BB:  Where did you go from there?
Loretta: We’ve attended some indoor bluegrass festivals in winter (that’s our slow time for the greenhouse), but these days we don’t even do that.  There is just not enough ‘down’ time from the business to get out of town a lot.  HABOT and KCABC have been great when we can make it, and we have loved what time we can spend at the regular jams around town.
Nick: Currently our music is mostly of the “living room” venue. We get together as often as we can with our music friends and family and play but don’t do much actual performing. Our job at our greenhouse keeps us pretty tied up most of the year so we don’t get to many festivals, etc. and it’s difficult to be able to commit to a steady performance routine. Still we love the music and enjoy playing it every chance we can. It is still our primary social outlet.
BB:  What happened after the next?

Nick and Loretta:  We have hosted some jams and potlucks in the past, but we are still locked in to having a full-time business that runs 7 days a week from January till November.  We look forward to retirement at some point in the future!!
BB:  How did you get into Bluegrass/Old Time/Other Music?

Nick and Loretta:I think we can both thank my dad for that great bluegrass connection.  And the gift he gave us both has been passed down to our sons—both play acoustic instruments and sing.  And when we can get together with the boys, we always tune up the instruments and get the jam going.  It is wonderful!!
BB:  What is your favorite Bluegrass Band or Artist? Who influenced you the most?

Loretta: Bill Monroe the King, of course.  I love the Original Country Gentlemen, as well as the Seldom Scene.  Both groups had their own special blend of folkish-bluegrass that I love.  And Emmylou Harris is probably the female vocalist that I have followed the longest.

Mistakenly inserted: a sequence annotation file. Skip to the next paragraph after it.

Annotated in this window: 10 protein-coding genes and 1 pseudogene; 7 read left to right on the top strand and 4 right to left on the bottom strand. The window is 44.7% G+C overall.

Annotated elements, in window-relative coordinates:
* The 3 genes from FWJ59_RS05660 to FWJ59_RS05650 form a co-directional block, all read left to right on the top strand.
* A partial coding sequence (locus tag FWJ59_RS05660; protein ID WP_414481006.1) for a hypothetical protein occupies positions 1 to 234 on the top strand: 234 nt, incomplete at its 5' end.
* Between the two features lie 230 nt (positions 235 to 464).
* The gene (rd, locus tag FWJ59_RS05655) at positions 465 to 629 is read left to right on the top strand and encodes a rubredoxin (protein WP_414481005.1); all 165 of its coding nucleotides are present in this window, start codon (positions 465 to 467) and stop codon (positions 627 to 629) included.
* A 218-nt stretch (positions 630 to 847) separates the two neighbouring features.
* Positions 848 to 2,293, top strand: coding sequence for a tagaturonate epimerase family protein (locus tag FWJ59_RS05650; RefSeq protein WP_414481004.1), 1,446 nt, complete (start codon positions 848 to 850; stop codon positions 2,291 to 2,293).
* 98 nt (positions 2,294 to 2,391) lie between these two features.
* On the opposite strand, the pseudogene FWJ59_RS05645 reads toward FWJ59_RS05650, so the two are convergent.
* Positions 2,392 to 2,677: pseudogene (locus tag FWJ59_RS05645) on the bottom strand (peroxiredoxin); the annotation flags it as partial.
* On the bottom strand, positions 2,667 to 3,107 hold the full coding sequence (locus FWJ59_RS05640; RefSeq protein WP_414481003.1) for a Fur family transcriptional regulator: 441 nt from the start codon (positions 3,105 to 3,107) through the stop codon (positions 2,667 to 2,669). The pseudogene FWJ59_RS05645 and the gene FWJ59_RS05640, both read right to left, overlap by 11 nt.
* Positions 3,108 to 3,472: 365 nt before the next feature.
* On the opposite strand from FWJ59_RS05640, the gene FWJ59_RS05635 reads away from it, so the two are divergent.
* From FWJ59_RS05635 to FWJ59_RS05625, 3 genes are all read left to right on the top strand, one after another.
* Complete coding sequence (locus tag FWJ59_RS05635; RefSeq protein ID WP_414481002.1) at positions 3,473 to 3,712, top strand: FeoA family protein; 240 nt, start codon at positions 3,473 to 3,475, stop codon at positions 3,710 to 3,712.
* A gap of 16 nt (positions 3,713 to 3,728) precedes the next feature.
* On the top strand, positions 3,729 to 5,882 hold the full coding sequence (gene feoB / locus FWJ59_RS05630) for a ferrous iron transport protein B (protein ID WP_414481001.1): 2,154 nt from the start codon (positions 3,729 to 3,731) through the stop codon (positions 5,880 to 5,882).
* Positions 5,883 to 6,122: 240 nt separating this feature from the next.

Nick: Definitely Earl Scruggs and JD Crowe would have to be up there for me. As far as Band I’d have to say Nashville Bluegrass Band is right up there and we listened a lot to Blue Highway when I was learning how to sing.   

BB:  How many songs have you written?
Loretta:  I have written 2 songs, but I don’t bring them out too much. 
Nick: I have not written any songs
BB:  What advice would you give to young people wanting to get started in Bluegrass?
Nick: Just find people you enjoy being around and play with them every chance you get. Definitely play with other people and in jams because it helps you with rhythm, group dynamics as well as harmony singing.
Loretta:  Get help from a musician friend when buying your first instrument—good action and tune-ability is everything.  Learn Jam Etiquette (i.e. stay in tune, take turns properly, respect other jammers while they have their turn, etc.).  Play, Play, Play!!!!!
BB:  Anything else you want to say to wrap up this interview?
Nick: Only I owe whatever musical and singing skills I have to Loretta. To put it mildly I couldn’t sing a lick when we first started out and it took a tremendous amount of patience and perseverance on her part to help me get to the limited skill level I have now.
Loretta:  It is the best thing in the world to have your Life Partner also be your Pickin’ Partner!!!  We push each other when it’s needed.  And I owe everything to Nick!!!

BB:  Many thanks to both of you.  Your talents and friendship really add a lot to our Bluegrass Jams.